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Posts Tagged ‘David Goldman’

Father and sonDavid Goldman’s ordeal is finally over. It took negociations at the highest level for him to be reunited with Sean, his son. Upon arrival of Sean to the US,  Secretary Clinton congratulated all those who participated to this happy outcome.

The Goldman’s story is one of the restoration of parental rights thanks to Brazil respecting the international convention on abduction, which it is a signatory. Unfortunately this has been the omitted part of the story here. The media has been busy, again, waving flags, and  boring us with Sean’s first hamburger eaten in the US (they don’t have hamburger in Brazil?). Although I share David Goldman’s happiness, I think the dignity of the event was lending itself to a reflection on parental rights and abduction in a more general sense. For instance, parents deprived by the family court system of their parental rights just because of they have been accused without proof of domestic violence or child abuse; or illegal emigrant parents whose children are taken away from them, because a judge thinks that an adoptive, well-off  American family would be more suited for their offspring. Here, in the US, these folks have no international convention on abduction that protects their parental rights.

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The media has recently been talking of children illegally kidnapped by their mothers: in the US, Shawn Goldman ‘s case is perhaps the most famous. Shawn was abducted by her now late mother and his father David is trying to regain custody of his son; in France, the case that has alarmed the public is Elise’s, whose mother brought her to Russia. Both of these cases have seriously strained the relations between the US and Brazil and those of France with Russia. But when you are a non-custodial father in the US whose children have been abducted with the blessing of the family court system, your case does not bother a soul.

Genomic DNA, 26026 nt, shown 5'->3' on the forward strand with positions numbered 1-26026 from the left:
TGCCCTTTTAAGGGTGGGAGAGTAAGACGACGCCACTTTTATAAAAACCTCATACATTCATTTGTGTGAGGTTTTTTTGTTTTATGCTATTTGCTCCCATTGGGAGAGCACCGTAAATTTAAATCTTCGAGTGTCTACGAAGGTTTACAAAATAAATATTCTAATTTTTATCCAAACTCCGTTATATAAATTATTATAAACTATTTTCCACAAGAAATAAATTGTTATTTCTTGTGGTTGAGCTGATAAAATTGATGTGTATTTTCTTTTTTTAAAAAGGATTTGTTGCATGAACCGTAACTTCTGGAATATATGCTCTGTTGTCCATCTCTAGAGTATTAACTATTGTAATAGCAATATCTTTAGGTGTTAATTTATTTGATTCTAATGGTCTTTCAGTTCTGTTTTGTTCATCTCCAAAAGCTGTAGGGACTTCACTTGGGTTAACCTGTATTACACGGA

It should though, for there are  really no differences, as far as contacts between fathers and children are concerned,

Chloé's "supervised" birthday (2004)

Chloé's "supervised" birthday (2004)

between illegal and legal cases of abduction. Example: June 11 2009, was my daughter Chloé ‘s twelvth  birthday. As usual, I called. I was not expecting Chloé to pick up.  My girls never do. We have no direct, spontaneous phone exchanges. I leave a message, which perhaps would give rise to a call from my girls. On June 11, I could not leave a message . I was told that the number was disconnected. I then remember an email which my ex-wife sent me a few days before at work:

Please note: the contact # for Camille and Chloé Lacour is…then follows a number with a German area code.

Obviously, I called the German number and left a message. I never got any answer.

Folks, this is what I know. My girls are somewhere in Germany during  Summer.

What am I complaining about? My divorce agreement stipulates that when my ex-wife is abroad for more than two weeks, she has to tell me the whereabouts of the girls. She has never been so precise. Usually I am not even told where they are. And if I am not happy, I always can hire a family lawyer, go back to Manhattan family court and wait for another six years of trial to make my case! These fathers whose kids have been abducted by foreigners, they just have international conventions on abduction to protect them!

Anyway, happy birthday Chloé!

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Undocumented immigrants and non-custodial fathers have something in common: Their kids are arbitrarily abducted by the family court

The town of Chatino

The town of Chatino

system.. or the lack of it.